San Marcos Mercury | Local News from San Marcos and Hays County, Texas

Martin Luther King, Jr, left, and Lyndon Baines Johnson, right on March 18, 1966. PHOTO BY YOICHI R. OKAMOTO

STAFF REPORT

The effort to establish a public memorial to Martin Luther King, Jr. and Lyndon Baines Johnson in San Marcos will enter its next phase in February, when three artists/artist teams will arrive to compete for a contract to create the memorial.

The public is invited to meet the artists, view the designs, and offer comments between 5 p.m. and 8 p.m. at the San Marcos Activity Center on Feb. 16.

The San Marcos City Council allocated $100,000 in hotel/motel tax dollars to the memorial, which is planned for construction on 248 square feet at the southwest corner of the LBJ/MLK Drive intersection.

“We believe San Marcos is unique in having streets commemorating President Johnson and Dr. King that actually intersect,” said San Marcos Mayor Daniel Guerrero. “The Crossroads Project will be a lasting monument to the significant contributions of both to the progress of civil rights in the United States.”

The Crossroads Committee, which has been working since 2008 to plan and raise funds for the memorial, received an additional $5,065 in donations from more than 50 contributors. The funds will be used for the artists’ stipends, travel, and lodging. The committee still needed funds to pay the artists’ travel costs and was seeking additional donations as of Jan. 11.

The three artists/artist teams under consideration are:

Joseph O’Connell and Blessing Handcock of Tucson, Arizona
Aaron P. Hussey of Baton Rouge, Louisiana
CoLAB Studios, LLC of Tempe, Arizona

A committee will choose one of the three finalists after evaluating public input and the artists’ designs. The committee includes Roger Colombik, Kevin Huffaker, Diann McCabe, Andrew Freeman, Oscar Hairell, Heather Powdrill, Robin Wood, Chris Jones, Linda Kelsey-Jones, Ed Mihalkanin, and Marty Stump.

An evaluation team chose the three finalists among 54 respondents to a request for qualifications issued by the City of San Marcos in the spring. The Crossroads Committee announced the identitities of the three finalists on Dec. 8.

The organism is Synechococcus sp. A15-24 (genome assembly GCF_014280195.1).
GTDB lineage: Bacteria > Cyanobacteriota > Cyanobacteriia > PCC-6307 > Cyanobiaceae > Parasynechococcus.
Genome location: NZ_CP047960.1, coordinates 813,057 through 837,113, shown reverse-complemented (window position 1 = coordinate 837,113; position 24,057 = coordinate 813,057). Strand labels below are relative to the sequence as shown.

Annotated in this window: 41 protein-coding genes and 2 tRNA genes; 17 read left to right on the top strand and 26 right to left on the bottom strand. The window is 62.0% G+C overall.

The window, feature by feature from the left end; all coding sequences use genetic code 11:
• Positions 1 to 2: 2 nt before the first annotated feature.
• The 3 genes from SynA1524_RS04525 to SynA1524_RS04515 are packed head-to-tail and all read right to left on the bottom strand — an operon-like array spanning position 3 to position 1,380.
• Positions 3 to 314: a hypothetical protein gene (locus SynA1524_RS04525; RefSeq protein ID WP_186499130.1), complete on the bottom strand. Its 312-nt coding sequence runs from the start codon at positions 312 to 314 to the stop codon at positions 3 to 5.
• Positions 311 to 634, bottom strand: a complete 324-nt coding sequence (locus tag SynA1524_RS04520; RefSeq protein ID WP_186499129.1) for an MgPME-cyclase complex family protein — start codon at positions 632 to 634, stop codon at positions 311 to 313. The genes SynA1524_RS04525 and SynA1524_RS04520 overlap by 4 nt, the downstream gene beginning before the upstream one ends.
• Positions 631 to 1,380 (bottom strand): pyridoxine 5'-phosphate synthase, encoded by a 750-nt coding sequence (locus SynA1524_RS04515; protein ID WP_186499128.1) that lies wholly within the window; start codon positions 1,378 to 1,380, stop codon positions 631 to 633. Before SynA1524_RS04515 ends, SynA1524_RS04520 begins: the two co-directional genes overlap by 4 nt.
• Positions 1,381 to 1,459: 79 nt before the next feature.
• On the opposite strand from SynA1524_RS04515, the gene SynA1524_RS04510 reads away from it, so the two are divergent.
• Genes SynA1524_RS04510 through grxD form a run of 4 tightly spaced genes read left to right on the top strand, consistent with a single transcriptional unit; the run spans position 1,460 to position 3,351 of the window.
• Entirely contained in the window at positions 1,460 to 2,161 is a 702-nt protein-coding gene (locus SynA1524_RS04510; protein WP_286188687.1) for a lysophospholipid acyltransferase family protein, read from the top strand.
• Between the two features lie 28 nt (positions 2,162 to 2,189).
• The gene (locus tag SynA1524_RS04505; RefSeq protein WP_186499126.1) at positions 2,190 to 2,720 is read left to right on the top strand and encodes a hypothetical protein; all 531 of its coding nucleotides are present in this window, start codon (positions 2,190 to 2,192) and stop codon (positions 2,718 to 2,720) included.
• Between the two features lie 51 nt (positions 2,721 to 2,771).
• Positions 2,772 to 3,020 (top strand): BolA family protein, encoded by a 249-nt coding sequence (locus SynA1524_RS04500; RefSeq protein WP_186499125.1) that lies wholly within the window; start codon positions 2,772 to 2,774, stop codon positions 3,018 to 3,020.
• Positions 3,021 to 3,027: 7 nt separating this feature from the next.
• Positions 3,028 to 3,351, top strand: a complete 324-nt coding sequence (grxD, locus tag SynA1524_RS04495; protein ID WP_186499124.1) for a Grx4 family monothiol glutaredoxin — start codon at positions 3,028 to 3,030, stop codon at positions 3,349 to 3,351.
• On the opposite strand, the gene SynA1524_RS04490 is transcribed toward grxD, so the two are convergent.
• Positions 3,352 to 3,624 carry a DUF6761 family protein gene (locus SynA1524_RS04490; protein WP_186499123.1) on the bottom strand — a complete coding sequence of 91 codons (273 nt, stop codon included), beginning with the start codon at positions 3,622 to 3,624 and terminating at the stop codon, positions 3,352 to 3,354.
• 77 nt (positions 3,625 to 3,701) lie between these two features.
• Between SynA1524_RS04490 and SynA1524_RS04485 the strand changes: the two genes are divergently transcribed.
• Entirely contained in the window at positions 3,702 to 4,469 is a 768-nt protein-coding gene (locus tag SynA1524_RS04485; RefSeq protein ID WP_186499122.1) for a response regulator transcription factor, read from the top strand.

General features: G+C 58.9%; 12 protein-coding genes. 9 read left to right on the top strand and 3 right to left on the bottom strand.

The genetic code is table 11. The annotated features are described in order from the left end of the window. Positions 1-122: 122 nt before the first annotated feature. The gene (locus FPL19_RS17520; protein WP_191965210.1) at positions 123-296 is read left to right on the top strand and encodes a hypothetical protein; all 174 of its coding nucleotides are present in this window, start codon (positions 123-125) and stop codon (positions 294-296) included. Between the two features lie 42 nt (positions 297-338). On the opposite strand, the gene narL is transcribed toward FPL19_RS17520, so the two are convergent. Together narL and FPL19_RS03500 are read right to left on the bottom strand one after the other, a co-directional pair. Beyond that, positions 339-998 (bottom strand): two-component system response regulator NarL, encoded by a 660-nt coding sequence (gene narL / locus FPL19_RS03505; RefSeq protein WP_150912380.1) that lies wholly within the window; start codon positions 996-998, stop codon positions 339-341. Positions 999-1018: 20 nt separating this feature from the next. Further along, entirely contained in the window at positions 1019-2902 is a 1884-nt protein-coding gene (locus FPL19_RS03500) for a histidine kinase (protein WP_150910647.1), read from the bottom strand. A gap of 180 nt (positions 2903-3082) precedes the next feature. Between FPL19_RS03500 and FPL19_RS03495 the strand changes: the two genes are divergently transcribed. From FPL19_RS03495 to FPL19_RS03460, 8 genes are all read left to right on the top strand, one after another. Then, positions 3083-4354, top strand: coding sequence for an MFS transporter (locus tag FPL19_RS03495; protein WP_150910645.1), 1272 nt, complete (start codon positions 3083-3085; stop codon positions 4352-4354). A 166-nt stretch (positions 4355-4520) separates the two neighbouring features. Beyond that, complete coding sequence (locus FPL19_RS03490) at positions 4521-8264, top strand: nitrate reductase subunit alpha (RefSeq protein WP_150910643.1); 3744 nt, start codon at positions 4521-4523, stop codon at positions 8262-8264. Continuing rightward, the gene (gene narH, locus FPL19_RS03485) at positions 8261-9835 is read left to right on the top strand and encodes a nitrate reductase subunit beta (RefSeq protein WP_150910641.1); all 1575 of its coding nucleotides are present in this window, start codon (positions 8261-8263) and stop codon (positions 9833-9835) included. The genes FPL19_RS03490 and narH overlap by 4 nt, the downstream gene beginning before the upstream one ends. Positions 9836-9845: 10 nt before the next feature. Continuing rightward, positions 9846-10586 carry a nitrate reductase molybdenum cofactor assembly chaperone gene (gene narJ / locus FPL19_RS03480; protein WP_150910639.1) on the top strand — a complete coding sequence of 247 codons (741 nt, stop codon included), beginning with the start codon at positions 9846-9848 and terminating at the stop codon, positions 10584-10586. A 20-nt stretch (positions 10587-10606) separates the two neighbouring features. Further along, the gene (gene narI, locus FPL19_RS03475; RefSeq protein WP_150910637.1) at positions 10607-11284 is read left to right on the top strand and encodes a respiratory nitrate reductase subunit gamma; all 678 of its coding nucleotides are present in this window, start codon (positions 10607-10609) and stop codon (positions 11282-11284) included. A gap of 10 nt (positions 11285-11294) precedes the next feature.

Johnson graduated from Texas State University in 1930 when the school was known as Southwest Texas Normal College. Johnson’s college years in San Marcos are commemorated in the LBJ Museum of San Marcos on the Courthouse Square a couple of blocks from the intersection.

San Marcos’ African American heritage is celebrated in the Dunbar Historic District, the Johnnie Armstead Calaboose African American History Museum, and the developing Eddie Durham Park (named for the famed jazz musician), all of which are located on Martin Luther King, Jr. Drive.

Celebrating the Hispanic culture of San Marcos is the Centro Cultural Hispano de San Marcos, which is located at the corner Lee Street and South LBJ Drive on the other arm of the intersecting crossroads.

“The LBJ-MLK intersection is truly a crossroads,” said Diann McCabe, chair of the Crossroads Committee. “The crossroads link two significant leaders who changed the history of our nation and connect historic neighborhoods of our community. And in the future, this area will connect light rail to the downtown and the university.”

According to the city’s request for qualifications document, the planned memorial is intended to:

• Commemorate the legacies of LBJ and MLK, in their separate and collaborative efforts to forge national civil rights legislation.
• Provide a place of rest and reflection.
• Reflect the local significance of LBJ as the only U.S. president to graduate from a Texas
university (namely, Texas State University, then Southwest Texas State Teachers College).
• Celebrate the historic background and the cultural and ethnic diversity of the community.

According to the project’s request for qualifications, the city’s preferred memorial designs would include:

• An installation that is not overly representational, but may include photographic and/or sculptural representations
• Inspirational quotations
• Seating
• Shade (could be created by landscaping)
• Cultural appeal for all ages and backgrounds
• A drinking fountain (as a symbol and practical element)
• An enclosure away from the traffic (could be created by landscaping)
• Circles and spheres generally preferred over rectangles and cubes

For more information about the Crossroads Project, contact City of San Marcos Recreation Programs Manager Lisa Morris at (512) 393-8409.

IMAGE via CITY OF SAN MARCOS

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